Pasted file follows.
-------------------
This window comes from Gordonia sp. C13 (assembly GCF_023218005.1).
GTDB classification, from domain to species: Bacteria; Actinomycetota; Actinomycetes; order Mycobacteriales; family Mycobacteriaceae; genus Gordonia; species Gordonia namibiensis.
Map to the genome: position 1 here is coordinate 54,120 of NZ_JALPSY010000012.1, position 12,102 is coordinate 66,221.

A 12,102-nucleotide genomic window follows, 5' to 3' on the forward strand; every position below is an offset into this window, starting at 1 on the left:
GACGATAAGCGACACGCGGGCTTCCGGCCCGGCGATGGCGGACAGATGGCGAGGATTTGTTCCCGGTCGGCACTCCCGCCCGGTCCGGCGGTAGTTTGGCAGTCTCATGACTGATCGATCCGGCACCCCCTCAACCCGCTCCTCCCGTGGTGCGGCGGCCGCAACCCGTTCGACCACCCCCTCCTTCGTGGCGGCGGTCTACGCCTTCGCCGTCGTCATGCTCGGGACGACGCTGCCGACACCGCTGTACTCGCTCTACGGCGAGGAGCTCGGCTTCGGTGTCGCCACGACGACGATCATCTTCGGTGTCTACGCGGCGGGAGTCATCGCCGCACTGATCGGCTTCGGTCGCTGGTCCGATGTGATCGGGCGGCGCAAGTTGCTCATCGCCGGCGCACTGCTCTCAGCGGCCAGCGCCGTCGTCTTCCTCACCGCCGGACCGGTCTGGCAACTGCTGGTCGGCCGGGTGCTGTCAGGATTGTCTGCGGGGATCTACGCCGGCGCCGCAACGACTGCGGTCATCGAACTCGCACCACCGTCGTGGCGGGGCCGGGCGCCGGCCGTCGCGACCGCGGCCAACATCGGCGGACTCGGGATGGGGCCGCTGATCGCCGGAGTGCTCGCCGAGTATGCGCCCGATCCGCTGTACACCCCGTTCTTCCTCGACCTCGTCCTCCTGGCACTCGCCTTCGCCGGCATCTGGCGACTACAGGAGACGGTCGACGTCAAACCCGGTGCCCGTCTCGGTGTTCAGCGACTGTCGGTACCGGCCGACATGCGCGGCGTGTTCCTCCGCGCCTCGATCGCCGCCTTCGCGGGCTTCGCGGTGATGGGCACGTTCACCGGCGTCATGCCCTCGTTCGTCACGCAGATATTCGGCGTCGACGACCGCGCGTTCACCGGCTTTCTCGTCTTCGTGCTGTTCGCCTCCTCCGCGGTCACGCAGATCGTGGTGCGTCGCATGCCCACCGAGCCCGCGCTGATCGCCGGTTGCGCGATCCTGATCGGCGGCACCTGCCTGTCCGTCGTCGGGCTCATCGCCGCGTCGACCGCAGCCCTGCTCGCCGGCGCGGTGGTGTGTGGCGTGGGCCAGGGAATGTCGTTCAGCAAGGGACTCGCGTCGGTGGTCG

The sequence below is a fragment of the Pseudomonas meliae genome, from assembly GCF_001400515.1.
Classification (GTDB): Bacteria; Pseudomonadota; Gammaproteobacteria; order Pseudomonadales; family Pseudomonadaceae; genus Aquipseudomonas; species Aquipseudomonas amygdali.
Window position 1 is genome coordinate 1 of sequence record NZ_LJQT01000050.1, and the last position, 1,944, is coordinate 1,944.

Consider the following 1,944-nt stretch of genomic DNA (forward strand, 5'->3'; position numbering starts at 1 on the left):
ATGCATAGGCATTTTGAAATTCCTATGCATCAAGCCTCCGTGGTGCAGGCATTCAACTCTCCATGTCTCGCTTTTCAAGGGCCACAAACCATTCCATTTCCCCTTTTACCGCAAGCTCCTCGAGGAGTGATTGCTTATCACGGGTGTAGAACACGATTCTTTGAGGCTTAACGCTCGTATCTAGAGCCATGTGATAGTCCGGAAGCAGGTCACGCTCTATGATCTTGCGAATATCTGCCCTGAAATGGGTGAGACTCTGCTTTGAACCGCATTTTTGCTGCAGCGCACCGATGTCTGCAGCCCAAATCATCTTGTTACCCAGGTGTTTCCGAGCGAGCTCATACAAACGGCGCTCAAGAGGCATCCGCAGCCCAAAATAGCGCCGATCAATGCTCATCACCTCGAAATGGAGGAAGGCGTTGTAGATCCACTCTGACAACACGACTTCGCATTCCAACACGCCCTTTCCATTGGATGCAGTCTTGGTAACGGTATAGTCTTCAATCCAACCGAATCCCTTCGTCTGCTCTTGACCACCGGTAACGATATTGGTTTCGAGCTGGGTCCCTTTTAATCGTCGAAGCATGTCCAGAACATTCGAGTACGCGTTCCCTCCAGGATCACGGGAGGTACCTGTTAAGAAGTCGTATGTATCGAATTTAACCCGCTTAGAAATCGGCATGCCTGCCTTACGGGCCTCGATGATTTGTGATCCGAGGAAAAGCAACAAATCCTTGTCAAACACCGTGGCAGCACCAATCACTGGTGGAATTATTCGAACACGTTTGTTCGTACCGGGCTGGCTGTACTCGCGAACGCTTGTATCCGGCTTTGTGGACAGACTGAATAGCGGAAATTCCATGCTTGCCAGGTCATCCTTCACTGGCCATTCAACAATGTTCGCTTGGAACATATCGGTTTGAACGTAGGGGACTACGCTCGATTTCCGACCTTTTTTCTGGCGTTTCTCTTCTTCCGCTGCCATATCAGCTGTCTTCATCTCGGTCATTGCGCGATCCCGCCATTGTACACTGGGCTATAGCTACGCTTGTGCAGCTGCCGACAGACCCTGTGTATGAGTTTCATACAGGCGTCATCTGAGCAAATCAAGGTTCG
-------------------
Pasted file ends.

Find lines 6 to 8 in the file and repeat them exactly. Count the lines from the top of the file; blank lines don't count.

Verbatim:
The sequence below is a fragment of the Pseudomonas meliae genome, from assembly GCF_001400515.1.
Classification (GTDB): Bacteria; Pseudomonadota; Gammaproteobacteria; order Pseudomonadales; family Pseudomonadaceae; genus Aquipseudomonas; species Aquipseudomonas amygdali.
Window position 1 is genome coordinate 1 of sequence record NZ_LJQT01000050.1, and the last position, 1,944, is coordinate 1,944.